Nature 09

Mary Kolisnyk

September 8, 1928 ~ December 10, 2020 (age 92)


The family of Maria Kolisnyk are saddened to announce her passing on December 10 at age 92 years due to complications of Acute Leukemia.

Maria was predeceased by her husband, Emil Kolisnyk, her parents, Jan and Anna Stepkowski, her brother, Kazmir Stepkowski, and her sister-in-law, Anna Stepkowski.

Maria is lovingly remembered by her daughter Alma (Dan) and son, Peter (Melodie), 4 grandchildren (Gina, Lynda, Corinne, Jaime), 8 great-grandchildren (Tara, Cassie, Levi, Josh, Jordyn, Katchen, Nikita, Sebastien), and 3 great-great-grandchildren (Karstyn, Kaydence, Kaizer) as well as numerous nieces, nephews, and cousins.

Maria was born on September 8, 1928 in Dobreluvka, Poland. On February 10, 1940, at gunpoint in the middle of the night, her family was ordered by the Russians to leave their home and be put on cattle trains banished to a Siberian concentration camp. The family remained at the concentration camp for 2 years. Food was scarce and Maria and her brother, Kazmir, had to line up for bread and pick wood while their parents worked. Maria got Typhus and was pronounced dead and taken to the morgue. Being the survivor that she is, she revived in the cool temperature of the morgue. Many people died in this slave camp.

Stalin promised amnesty to the Polish people in 1942 if the Polish army would assist allies in the fight against Germany. Maria’s dad and brother went into the army and Maria and her mother and all the other Polish women and children were transported by train to Caspian Sea and then to Iran. While in Iran, Maria again contracted Typhus and was put in the morgue but once again, she fought back and was revived.

From Iran, Maria and her mother and all the Polish women and children were moved to Bombay, India by trucks and trains, and then eventually by ship to Tanganyika. They stayed there for 5 years during the Second World War. The adventures in Africa were many as you can well imagine - everything from seeing herds of giraffes and zebras to finding a boa constrictor under her bed, to seeing people killed by lions, and monkeys swinging from trees. Anna worked in a kitchen and Maria went to school. She studied to be a seamstress and was also part of Girl Scouts. Maria contracted malaria several times in Africa.

After the war ended, the family reunited in England and then settled in Alberta. They started off by working for farmers, then rented land, and then eventually bought their own farm.

Maria met her husband, Emil, and they married in January 1949 in frigid -40 winter. They lived on a small farm by Waugh and then purchased a bigger farm nearby. Work on the farm was very hard and involved long hours. Maria milked cows, helped with the harvest, did housework, cooked, washed clothes with a wringer washer, and then late at night, canned vegetables and fruits. Life was without electricity, indoor plumbing, or telephones.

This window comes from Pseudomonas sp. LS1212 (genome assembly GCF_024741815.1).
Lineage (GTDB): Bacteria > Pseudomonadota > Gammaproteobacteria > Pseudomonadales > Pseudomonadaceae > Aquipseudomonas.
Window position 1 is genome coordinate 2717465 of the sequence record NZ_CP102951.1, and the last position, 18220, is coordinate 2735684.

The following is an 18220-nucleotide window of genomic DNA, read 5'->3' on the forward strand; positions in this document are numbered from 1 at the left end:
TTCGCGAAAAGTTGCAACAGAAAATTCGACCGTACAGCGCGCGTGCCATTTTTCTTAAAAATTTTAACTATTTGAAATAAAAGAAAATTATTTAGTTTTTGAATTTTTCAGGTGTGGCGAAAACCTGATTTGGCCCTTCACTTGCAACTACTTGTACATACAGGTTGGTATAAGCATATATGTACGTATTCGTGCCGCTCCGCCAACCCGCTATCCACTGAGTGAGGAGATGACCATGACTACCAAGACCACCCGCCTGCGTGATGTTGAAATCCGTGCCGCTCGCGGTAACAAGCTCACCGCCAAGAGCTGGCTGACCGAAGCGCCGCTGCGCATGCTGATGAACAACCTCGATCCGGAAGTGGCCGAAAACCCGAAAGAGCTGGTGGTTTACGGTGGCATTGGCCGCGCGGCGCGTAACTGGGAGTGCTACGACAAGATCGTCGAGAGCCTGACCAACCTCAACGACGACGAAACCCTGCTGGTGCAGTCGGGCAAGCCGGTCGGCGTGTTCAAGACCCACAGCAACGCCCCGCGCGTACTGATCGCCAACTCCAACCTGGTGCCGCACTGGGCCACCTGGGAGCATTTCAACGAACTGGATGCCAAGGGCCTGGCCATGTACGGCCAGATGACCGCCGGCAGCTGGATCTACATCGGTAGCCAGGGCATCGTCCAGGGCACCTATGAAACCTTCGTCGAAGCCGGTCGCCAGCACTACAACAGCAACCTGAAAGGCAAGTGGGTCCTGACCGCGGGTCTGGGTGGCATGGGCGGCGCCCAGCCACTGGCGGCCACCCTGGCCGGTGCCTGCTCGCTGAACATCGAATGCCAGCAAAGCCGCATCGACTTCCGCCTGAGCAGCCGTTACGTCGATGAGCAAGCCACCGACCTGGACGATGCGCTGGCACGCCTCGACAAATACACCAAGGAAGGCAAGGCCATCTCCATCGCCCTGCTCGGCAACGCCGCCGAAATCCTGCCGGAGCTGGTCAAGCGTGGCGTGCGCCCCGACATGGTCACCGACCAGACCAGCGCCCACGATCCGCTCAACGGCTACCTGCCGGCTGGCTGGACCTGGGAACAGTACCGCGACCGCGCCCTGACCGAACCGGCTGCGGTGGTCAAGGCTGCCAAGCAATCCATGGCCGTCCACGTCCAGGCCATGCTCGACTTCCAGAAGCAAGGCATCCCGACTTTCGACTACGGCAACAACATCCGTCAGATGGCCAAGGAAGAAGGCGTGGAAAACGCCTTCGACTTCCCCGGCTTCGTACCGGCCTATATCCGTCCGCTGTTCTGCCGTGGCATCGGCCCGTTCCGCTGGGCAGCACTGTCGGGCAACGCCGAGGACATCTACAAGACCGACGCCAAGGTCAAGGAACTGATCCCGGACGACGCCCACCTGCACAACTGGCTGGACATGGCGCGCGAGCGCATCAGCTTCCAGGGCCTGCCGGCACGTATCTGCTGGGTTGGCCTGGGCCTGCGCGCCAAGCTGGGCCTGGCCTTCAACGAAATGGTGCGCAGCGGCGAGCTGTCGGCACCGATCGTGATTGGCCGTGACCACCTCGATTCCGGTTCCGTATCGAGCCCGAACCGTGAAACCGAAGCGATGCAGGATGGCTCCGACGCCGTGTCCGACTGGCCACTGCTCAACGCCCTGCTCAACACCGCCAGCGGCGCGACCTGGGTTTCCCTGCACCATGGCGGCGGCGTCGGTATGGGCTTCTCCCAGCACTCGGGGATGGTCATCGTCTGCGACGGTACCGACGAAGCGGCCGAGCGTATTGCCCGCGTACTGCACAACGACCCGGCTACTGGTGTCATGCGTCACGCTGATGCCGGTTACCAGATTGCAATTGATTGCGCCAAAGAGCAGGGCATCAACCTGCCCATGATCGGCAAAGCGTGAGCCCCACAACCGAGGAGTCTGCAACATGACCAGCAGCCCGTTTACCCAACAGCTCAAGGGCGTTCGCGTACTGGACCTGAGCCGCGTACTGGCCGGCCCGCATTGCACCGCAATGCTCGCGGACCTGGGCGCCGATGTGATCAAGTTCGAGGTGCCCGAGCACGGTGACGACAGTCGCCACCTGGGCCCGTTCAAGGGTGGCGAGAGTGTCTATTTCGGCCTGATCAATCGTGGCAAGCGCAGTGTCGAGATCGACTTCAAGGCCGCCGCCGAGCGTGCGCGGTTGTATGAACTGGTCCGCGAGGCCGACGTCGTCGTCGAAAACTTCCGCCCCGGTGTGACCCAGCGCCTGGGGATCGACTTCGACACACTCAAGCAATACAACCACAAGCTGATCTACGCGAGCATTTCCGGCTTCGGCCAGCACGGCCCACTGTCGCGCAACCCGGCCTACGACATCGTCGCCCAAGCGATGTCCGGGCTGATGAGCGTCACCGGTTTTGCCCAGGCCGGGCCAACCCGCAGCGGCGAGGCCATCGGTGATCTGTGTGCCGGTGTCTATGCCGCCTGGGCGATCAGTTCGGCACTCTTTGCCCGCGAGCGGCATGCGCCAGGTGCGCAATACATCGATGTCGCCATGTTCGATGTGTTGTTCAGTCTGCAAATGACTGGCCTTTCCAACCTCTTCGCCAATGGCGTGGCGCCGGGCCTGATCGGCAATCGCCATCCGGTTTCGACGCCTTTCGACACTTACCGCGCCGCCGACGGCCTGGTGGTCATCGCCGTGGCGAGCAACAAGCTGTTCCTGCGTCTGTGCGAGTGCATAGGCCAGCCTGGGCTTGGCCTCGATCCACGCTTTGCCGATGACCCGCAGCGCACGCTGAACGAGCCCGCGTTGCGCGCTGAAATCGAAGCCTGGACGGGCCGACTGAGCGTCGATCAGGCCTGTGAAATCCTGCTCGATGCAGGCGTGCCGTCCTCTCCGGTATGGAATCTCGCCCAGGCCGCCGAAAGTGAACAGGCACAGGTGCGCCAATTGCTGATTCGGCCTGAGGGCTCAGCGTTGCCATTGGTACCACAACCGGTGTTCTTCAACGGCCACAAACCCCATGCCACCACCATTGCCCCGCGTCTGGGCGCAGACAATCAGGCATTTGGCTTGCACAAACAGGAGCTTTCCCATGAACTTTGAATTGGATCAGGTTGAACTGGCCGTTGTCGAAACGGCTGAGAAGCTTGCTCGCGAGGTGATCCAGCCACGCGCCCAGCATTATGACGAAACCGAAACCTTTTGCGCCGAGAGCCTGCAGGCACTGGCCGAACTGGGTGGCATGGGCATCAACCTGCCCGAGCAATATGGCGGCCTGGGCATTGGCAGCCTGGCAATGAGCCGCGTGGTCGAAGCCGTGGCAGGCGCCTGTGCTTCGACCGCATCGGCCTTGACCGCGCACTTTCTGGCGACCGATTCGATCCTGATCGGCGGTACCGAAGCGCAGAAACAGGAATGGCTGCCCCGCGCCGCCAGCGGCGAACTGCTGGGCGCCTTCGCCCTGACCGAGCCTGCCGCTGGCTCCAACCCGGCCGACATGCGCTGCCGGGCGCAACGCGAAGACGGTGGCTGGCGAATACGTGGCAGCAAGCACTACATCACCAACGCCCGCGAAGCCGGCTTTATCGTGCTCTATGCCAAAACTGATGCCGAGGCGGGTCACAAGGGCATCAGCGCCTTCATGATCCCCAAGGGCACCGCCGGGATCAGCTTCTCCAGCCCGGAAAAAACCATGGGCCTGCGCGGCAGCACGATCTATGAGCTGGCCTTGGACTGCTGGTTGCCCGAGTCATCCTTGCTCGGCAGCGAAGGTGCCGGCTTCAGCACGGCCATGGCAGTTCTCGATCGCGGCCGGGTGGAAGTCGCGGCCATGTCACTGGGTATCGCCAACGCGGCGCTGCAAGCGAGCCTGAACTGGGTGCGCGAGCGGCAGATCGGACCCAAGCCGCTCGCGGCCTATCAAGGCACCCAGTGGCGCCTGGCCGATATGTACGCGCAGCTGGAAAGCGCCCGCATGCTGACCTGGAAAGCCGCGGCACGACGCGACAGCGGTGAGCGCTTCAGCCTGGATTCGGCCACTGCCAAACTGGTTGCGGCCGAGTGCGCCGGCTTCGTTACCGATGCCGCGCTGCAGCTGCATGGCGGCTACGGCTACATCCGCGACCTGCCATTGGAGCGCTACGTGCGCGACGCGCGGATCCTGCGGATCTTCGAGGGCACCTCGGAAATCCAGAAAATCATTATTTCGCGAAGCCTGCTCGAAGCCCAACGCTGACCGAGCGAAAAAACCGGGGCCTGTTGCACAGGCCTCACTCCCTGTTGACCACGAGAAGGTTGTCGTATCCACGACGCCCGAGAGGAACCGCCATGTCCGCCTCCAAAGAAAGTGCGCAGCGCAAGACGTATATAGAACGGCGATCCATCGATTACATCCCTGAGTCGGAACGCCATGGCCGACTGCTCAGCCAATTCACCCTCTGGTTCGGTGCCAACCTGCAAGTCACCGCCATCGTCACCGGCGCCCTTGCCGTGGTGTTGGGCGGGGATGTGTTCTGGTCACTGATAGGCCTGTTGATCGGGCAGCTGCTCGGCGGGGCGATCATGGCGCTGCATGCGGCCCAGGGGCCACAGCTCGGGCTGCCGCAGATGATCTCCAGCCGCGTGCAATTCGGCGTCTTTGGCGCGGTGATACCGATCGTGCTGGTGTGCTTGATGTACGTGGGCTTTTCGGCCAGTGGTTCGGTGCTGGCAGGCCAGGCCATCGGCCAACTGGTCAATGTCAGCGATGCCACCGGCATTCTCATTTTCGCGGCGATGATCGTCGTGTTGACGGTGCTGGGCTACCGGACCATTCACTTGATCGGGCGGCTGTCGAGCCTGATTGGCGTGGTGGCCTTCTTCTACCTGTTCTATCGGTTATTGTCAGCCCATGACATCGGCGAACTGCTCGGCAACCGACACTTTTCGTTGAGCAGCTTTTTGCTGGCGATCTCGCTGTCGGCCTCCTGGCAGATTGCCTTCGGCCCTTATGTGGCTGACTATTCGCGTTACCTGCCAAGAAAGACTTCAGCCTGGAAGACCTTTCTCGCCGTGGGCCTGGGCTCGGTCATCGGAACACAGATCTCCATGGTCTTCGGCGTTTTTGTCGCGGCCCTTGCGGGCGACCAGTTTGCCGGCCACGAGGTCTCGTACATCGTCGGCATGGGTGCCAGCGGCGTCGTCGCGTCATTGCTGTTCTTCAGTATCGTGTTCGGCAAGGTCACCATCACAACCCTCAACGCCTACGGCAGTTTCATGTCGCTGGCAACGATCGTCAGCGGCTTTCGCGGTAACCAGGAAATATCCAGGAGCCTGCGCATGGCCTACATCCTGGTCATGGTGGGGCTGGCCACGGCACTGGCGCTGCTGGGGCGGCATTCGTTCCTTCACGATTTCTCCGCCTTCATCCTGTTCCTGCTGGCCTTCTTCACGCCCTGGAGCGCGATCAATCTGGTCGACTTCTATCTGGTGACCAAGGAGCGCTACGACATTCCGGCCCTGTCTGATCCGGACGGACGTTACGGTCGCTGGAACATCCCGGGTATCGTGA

Daughter, Alma, was born in 1950 and son, Peter, was born in 1955. Maria and Emil retired from farming in 1978 but still lived on the farm until 1986 when they moved to Thorhild. Emil passed away in 1999.

Maria moved to a senior’s condo in Thorhild around 2006 and really enjoyed her life and many friends there.

The year 2020 was a very tough year for Maria in many ways. She was hospitalized for many weeks several times and finally made the decision to move to the New Thorad Senior’s Facility in September.

Unfortunately, her health declined and she developed acute leukemia. She put up a heroic fight but succumbed to the illness on December 10.  

Those who knew Maria felt her ever-present love, caring, and kindness for her family and those in her community. She was a skilled gardener and great cook who made the best bread, doughnuts, perogies, cabbage rolls, nalysnyky, horseradish, and potato pancakes.

Maria was a survivor that was tremendously resilient and resourceful through all the hardships she encountered. She was a woman of strength, courage, sincerity and great faith. She was integral to her church community and found great comfort in her religion. She was incredibly smart and had a sharp memory until her last days.

Maria had pride in her appearance and surroundings and was meticulous about maintaining a clean house and yard, presentable appearance, and keeping her grey hairs at bay! She would say “What will the people think?” Well, the answer is, we think it is an honour, privilege, and blessing to have had Maria in our lives. Her large stature housed the biggest heart, the strongest will, and her fierce belief in all of us left the deepest impression, which will stay with us throughout our days.

Special thanks to the staff at Redwater Hospital and New Thorad Senior’s Centre for their excellent care and kindness to Maria Kolisnyk.

A small private family funeral will be held on December 17. A celebration of Maria's life will be held at a future date, when gathering can be done safely. In lieu of flowers, donations can be made to the St Mary’s Ukrainian Catholic Church, RR 1, Site 9, Box 13, Legal, Alberta T0G 1L0.

To send flowers to the family or plant a tree in memory of Mary Kolisnyk, please visit our floral store.


Private Service

Waugh Ukrainian Catholic Church
Waugh, Alberta unknown


St. Mary's Ukrainian Catholic Church
RR1 Site 9 Box 13, Legal AB T0G 1L0

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